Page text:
Military News Briefs for the Week of Dec. 29, 2000
American Forces Press Service
WASHINGTON, Dec. 29, 2000 (This is a summary of the American Forces Press Service news stories for the week ending Dec. 29, 2000.)
Rumsfeld Tapped to Lead Pentagon
WASHINGTON, Dec. 29, 2000 -- President-elect George W. Bush nominated Donald H. Rumsfeld as defense secretary.
If confirmed by the Senate this will be Rumsfeld's second tour at the Pentagon. He was secretary in the Ford Administration from 1975 to 1977.
Rumsfeld, 68, would succeed William S. Cohen. "He's going to be a great secretary of defense -- again," said Bush during the announcement Dec. 28.
During the announcement, Bush said he wants to restructure the department to make forces more mobile. During the campaign, Bush said he would look into skipping generations of military hardware to ensure U.S. forces have the best weaponry. Bush also reiterated that he would add $1 billion to the budget for a higher military pay raise.
Full-Scale Anthrax Vaccine Program May Restart in October
WASHINGTON, Dec. 28, 2000 -- DoD officials expect the full-scale anthrax immunization program to restart in October 2001. Officials are confident that Bioport, the sole producer of the vaccine, will overcome problems and receive approval for their new facility.
"The producer of the vaccine has made some substantial progress in recent weeks," said Marine Maj. Gen. Randall West, senior adviser to the Secretary of Defense for Biological and Chemical Protection.
West said DoD has been speaking with the Food and Drug Administration, the Centers for Disease Control and others monitoring Bioport. "They and we have confidence that [Bioport is] going to achieve approval for new production and that will probably occur not later than the third quarter of the coming year," he said during an interview.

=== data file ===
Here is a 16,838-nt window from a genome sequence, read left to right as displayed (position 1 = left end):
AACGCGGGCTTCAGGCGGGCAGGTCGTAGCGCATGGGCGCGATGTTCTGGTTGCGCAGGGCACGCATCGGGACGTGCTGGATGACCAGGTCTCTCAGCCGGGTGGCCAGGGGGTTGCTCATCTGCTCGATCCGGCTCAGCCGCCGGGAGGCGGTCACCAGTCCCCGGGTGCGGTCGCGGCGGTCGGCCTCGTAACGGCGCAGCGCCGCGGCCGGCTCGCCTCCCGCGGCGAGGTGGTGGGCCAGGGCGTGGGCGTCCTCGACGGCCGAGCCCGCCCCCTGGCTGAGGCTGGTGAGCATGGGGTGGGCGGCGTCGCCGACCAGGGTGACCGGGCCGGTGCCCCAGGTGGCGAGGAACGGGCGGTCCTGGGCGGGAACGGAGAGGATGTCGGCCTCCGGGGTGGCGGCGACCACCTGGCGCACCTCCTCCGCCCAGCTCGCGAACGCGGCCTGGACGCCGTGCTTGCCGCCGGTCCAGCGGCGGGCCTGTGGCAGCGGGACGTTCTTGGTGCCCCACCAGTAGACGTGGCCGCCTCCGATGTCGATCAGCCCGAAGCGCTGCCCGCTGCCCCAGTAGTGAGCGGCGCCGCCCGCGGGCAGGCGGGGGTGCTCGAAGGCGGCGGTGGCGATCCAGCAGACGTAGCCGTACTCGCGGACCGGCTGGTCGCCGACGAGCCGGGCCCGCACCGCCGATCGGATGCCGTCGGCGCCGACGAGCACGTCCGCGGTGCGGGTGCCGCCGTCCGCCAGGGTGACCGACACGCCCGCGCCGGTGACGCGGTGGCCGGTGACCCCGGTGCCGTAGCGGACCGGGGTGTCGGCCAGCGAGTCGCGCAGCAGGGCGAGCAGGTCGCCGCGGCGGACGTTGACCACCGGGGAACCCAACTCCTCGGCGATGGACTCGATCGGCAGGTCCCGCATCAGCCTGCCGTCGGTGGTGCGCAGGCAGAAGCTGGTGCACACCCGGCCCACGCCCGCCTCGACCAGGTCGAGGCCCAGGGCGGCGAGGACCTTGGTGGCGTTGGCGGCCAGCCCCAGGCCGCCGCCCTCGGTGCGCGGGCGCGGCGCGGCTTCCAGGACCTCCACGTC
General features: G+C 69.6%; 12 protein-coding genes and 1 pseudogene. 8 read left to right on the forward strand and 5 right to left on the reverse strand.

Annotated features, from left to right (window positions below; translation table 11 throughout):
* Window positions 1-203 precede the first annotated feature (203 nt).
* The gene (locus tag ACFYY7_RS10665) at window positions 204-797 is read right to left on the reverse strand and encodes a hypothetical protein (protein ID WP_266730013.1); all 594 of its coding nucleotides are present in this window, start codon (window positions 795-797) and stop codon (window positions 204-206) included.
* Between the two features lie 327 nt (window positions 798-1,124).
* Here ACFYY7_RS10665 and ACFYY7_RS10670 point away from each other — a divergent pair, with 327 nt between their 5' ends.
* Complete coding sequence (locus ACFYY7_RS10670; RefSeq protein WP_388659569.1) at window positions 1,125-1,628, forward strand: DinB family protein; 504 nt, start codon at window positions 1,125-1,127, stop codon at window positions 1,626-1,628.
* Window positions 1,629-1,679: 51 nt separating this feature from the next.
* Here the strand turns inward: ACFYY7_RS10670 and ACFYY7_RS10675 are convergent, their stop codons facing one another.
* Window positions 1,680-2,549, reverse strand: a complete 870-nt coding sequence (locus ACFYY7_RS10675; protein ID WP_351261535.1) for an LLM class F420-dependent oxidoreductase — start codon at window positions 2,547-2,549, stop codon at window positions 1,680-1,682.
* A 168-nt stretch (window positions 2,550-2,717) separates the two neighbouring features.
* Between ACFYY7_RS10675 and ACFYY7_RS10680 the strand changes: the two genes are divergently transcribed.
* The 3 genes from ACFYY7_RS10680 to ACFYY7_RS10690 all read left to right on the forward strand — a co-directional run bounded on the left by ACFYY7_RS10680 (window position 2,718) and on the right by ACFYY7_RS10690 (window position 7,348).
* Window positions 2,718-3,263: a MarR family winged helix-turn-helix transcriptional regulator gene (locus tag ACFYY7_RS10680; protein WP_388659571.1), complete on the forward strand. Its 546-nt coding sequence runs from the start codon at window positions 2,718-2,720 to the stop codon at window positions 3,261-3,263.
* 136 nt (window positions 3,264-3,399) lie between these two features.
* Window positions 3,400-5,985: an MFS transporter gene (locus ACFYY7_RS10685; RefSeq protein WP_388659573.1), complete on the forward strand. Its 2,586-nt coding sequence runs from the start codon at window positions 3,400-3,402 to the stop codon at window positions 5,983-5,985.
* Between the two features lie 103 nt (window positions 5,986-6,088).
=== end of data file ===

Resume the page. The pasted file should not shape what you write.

This means full-scale vaccination would probably begin by October.
Troops Link Retention to Pay, Education, Family Time
WASHINGTON, Dec. 29, 2000 -- Pay is still important to service members, but troops also consider educational opportunities and a desire for more family time in their deliberations whether to stay in the military.
Navy Vice Adm. Patricia Tracey, deputy assistant secretary of defense for military personnel policy, noted military pay remains an important retention factor, especially in today's all-volunteer force, which includes growing numbers of service members with families.
"People don't come here to make money ... there is something else that motivates people to serve," Tracey said during a Dec. 7 Pentagon interview. "But, it is [also] a married force." Military parents, like any others, want their children to have better opportunities than they had, she added. Officials note that surveys show that service members with 10 years of service usually stay for a career. These older service members are often married with children.
"Because we don't control how much we pay -- we have to convince Congress and others that we need pay raises -- it is easy to get behind on a pay table and not keep pace with what is happening in the private sector," she said.